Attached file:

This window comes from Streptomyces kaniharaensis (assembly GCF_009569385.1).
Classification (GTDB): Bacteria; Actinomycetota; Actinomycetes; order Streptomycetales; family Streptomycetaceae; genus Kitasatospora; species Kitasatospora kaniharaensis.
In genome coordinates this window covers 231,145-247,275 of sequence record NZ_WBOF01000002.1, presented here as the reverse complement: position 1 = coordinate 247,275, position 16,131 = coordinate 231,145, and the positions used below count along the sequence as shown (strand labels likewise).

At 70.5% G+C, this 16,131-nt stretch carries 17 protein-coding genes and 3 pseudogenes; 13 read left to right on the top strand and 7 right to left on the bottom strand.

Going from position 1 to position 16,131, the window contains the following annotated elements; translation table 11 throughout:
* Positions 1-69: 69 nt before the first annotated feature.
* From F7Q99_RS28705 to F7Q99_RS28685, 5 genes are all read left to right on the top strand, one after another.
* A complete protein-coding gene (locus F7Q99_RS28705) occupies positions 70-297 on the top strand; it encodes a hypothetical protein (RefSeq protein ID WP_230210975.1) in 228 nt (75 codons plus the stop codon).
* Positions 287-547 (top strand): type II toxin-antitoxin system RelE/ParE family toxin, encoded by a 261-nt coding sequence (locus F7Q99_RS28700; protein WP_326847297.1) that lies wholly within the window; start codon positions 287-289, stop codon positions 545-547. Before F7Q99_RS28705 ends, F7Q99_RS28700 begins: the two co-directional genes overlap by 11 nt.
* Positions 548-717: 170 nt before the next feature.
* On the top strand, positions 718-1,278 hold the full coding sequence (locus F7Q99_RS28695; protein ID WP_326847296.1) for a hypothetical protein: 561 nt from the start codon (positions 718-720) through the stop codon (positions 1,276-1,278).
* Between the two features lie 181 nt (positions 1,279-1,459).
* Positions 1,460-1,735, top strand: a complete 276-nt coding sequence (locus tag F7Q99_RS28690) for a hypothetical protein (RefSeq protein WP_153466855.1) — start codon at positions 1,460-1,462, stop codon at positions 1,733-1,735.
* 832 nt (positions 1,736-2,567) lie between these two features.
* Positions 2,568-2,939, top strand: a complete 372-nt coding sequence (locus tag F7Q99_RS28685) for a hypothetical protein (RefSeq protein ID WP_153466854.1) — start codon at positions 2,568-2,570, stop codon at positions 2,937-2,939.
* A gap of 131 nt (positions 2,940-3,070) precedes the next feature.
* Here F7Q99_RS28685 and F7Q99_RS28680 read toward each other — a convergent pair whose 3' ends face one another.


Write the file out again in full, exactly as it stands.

This window comes from Streptomyces kaniharaensis (assembly GCF_009569385.1).
Classification (GTDB): Bacteria; Actinomycetota; Actinomycetes; order Streptomycetales; family Streptomycetaceae; genus Kitasatospora; species Kitasatospora kaniharaensis.
In genome coordinates this window covers 231,145-247,275 of sequence record NZ_WBOF01000002.1, presented here as the reverse complement: position 1 = coordinate 247,275, position 16,131 = coordinate 231,145, and the positions used below count along the sequence as shown (strand labels likewise).

At 70.5% G+C, this 16,131-nt stretch carries 17 protein-coding genes and 3 pseudogenes; 13 read left to right on the top strand and 7 right to left on the bottom strand.

Going from position 1 to position 16,131, the window contains the following annotated elements; translation table 11 throughout:
* Positions 1-69: 69 nt before the first annotated feature.
* From F7Q99_RS28705 to F7Q99_RS28685, 5 genes are all read left to right on the top strand, one after another.
* A complete protein-coding gene (locus F7Q99_RS28705) occupies positions 70-297 on the top strand; it encodes a hypothetical protein (RefSeq protein ID WP_230210975.1) in 228 nt (75 codons plus the stop codon).
* Positions 287-547 (top strand): type II toxin-antitoxin system RelE/ParE family toxin, encoded by a 261-nt coding sequence (locus F7Q99_RS28700; protein WP_326847297.1) that lies wholly within the window; start codon positions 287-289, stop codon positions 545-547. Before F7Q99_RS28705 ends, F7Q99_RS28700 begins: the two co-directional genes overlap by 11 nt.
* Positions 548-717: 170 nt before the next feature.
* On the top strand, positions 718-1,278 hold the full coding sequence (locus F7Q99_RS28695; protein ID WP_326847296.1) for a hypothetical protein: 561 nt from the start codon (positions 718-720) through the stop codon (positions 1,276-1,278).
* Between the two features lie 181 nt (positions 1,279-1,459).
* Positions 1,460-1,735, top strand: a complete 276-nt coding sequence (locus tag F7Q99_RS28690) for a hypothetical protein (RefSeq protein WP_153466855.1) — start codon at positions 1,460-1,462, stop codon at positions 1,733-1,735.
* 832 nt (positions 1,736-2,567) lie between these two features.
* Positions 2,568-2,939, top strand: a complete 372-nt coding sequence (locus tag F7Q99_RS28685) for a hypothetical protein (RefSeq protein ID WP_153466854.1) — start codon at positions 2,568-2,570, stop codon at positions 2,937-2,939.
* A gap of 131 nt (positions 2,940-3,070) precedes the next feature.
* Here F7Q99_RS28685 and F7Q99_RS28680 read toward each other — a convergent pair whose 3' ends face one another.